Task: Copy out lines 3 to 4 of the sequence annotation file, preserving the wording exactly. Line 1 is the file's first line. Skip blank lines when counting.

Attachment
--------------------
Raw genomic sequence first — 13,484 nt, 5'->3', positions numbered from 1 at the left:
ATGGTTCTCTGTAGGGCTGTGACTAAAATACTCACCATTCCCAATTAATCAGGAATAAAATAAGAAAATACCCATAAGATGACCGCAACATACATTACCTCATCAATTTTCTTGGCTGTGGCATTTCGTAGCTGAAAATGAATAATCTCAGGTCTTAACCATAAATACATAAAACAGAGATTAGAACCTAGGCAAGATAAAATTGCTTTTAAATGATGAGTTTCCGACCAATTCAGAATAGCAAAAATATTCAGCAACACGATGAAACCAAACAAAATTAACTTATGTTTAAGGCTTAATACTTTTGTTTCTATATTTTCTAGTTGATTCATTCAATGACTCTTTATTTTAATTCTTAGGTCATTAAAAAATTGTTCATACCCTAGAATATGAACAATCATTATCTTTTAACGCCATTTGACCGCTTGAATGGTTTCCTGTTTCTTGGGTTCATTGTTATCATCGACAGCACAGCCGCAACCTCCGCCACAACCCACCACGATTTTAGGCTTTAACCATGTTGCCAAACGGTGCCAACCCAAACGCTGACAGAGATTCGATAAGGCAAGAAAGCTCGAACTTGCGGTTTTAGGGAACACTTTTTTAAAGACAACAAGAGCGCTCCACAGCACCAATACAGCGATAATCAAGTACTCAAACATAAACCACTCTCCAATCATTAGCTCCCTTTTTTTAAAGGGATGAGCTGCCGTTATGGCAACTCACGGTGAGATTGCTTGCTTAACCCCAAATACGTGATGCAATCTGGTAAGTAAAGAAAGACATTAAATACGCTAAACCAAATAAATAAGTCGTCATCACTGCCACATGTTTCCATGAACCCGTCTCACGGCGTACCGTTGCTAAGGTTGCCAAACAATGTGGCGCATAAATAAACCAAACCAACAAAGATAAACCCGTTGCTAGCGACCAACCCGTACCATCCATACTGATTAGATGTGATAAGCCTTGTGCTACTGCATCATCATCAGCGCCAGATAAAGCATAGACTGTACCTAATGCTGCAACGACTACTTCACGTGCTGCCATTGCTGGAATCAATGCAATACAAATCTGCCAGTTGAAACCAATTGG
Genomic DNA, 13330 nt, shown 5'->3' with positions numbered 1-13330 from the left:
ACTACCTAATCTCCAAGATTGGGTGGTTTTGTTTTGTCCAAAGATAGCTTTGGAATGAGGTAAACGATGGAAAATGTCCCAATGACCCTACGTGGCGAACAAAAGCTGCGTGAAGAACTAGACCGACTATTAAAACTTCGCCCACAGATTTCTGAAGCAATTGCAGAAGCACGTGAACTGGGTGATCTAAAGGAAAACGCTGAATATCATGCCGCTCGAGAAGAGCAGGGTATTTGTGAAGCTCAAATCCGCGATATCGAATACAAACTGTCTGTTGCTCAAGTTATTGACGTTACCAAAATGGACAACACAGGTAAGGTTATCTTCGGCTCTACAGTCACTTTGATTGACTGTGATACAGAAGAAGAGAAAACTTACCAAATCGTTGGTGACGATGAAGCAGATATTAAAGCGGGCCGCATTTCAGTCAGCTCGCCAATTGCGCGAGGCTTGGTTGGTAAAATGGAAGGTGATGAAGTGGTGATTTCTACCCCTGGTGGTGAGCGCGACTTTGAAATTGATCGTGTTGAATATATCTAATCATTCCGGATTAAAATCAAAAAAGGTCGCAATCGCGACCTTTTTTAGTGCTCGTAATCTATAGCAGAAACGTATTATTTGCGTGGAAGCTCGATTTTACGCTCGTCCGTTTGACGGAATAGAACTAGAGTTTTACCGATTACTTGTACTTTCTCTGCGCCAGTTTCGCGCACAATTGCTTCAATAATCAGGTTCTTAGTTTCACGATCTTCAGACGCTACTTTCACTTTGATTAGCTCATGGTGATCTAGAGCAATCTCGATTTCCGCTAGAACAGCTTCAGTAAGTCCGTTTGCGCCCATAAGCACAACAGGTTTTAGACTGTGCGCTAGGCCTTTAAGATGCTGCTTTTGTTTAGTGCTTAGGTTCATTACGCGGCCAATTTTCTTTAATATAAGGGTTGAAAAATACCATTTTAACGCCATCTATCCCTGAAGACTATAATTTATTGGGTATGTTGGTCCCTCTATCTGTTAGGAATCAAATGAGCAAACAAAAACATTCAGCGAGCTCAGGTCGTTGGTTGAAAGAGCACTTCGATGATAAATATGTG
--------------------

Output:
Genomic DNA, 13330 nt, shown 5'->3' with positions numbered 1-13330 from the left:
ACTACCTAATCTCCAAGATTGGGTGGTTTTGTTTTGTCCAAAGATAGCTTTGGAATGAGGTAAACGATGGAAAATGTCCCAATGACCCTACGTGGCGAACAAAAGCTGCGTGAAGAACTAGACCGACTATTAAAACTTCGCCCACAGATTTCTGAAGCAATTGCAGAAGCACGTGAACTGGGTGATCTAAAGGAAAACGCTGAATATCATGCCGCTCGAGAAGAGCAGGGTATTTGTGAAGCTCAAATCCGCGATATCGAATACAAACTGTCTGTTGCTCAAGTTATTGACGTTACCAAAATGGACAACACAGGTAAGGTTATCTTCGGCTCTACAGTCACTTTGATTGACTGTGATACAGAAGAAGAGAAAACTTACCAAATCGTTGGTGACGATGAAGCAGATATTAAAGCGGGCCGCATTTCAGTCAGCTCGCCAATTGCGCGAGGCTTGGTTGGTAAAATGGAAGGTGATGAAGTGGTGATTTCTACCCCTGGTGGTGAGCGCGACTTTGAAATTGATCGTGTTGAATATATCTAATCATTCCGGATTAAAATCAAAAAAGGTCGCAATCGCGACCTTTTTTAGTGCTCGTAATCTATAGCAGAAACGTATTATTTGCGTGGAAGCTCGATTTTACGCTCGTCCGTTTGACGGAATAGAACTAGAGTTTTACCGATTACTTGTACTTTCTCTGCGCCAGTTTCGCGCACAATTGCTTCAATAATCAGGTTCTTAGTTTCACGATCTTCAGACGCTACTTTCACTTTGATTAGCTCATGGTGATCTAGAGCAATCTCGATTTCCGCTAGAACAGCTTCAGTAAGTCCGTTTGCGCCCATAAGCACAACAGGTTTTAGACTGTGCGCTAGGCCTTTAAGATGCTGCTTTTGTTTAGTGCTTAGGTTCATTACGCGGCCAATTTTCTTTAATATAAGGGTTGAAAAATACCATTTTAACGCCATCTATCCCTGAAGACTATAATTTATTGGGTATGTTGGTCCCTCTATCTGTTAGGAATCAAATGAGCAAACAAAAACATTCAGCGAGCTCAGGTCGTTGGTTGAAAGAGCACTTCGATGATAAATATGTG